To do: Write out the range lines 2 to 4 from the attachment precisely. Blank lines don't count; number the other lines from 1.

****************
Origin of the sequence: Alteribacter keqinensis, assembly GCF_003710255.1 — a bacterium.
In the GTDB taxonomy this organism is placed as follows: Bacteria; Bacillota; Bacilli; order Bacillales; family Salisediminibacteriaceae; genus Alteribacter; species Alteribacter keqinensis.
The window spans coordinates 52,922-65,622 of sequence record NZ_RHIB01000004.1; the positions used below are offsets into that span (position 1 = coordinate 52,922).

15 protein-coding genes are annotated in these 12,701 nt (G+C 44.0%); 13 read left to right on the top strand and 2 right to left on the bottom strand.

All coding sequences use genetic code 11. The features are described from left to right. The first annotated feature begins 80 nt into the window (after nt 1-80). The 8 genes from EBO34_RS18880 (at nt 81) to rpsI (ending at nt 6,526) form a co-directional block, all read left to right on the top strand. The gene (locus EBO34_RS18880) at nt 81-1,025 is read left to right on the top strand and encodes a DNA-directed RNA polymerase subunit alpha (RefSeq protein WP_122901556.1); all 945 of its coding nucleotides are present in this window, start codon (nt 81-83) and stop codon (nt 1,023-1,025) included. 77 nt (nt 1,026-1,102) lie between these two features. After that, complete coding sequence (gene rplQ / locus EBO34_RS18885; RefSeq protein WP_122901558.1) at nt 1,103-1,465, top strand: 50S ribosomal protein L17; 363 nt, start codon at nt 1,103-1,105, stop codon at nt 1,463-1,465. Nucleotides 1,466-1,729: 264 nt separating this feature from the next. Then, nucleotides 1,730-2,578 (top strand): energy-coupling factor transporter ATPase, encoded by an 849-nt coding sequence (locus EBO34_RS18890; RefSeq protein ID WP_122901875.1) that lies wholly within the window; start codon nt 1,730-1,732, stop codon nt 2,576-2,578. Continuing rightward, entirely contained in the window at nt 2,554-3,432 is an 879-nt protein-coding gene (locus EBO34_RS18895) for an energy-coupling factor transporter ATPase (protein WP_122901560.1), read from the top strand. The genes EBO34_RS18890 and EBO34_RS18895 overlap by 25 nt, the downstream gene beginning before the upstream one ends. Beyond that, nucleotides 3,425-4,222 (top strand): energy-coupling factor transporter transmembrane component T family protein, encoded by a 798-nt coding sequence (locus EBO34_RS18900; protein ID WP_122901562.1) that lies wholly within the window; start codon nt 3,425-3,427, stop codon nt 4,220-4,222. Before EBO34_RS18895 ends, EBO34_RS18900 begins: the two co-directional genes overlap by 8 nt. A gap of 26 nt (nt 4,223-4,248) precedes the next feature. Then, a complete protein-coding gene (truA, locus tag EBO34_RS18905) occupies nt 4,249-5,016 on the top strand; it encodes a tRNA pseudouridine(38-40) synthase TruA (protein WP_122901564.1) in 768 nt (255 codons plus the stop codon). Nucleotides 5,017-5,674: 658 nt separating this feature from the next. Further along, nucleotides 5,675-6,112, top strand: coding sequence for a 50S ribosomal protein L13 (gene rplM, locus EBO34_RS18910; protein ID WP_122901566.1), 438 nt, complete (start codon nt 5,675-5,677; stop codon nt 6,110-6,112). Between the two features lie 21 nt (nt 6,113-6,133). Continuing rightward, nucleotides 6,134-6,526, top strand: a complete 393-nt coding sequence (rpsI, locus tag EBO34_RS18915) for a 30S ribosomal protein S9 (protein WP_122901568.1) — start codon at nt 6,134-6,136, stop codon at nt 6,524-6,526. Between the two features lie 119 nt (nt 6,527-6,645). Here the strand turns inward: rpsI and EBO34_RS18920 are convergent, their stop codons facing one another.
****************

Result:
In the GTDB taxonomy this organism is placed as follows: Bacteria; Bacillota; Bacilli; order Bacillales; family Salisediminibacteriaceae; genus Alteribacter; species Alteribacter keqinensis.
The window spans coordinates 52,922-65,622 of sequence record NZ_RHIB01000004.1; the positions used below are offsets into that span (position 1 = coordinate 52,922).

15 protein-coding genes are annotated in these 12,701 nt (G+C 44.0%); 13 read left to right on the top strand and 2 right to left on the bottom strand.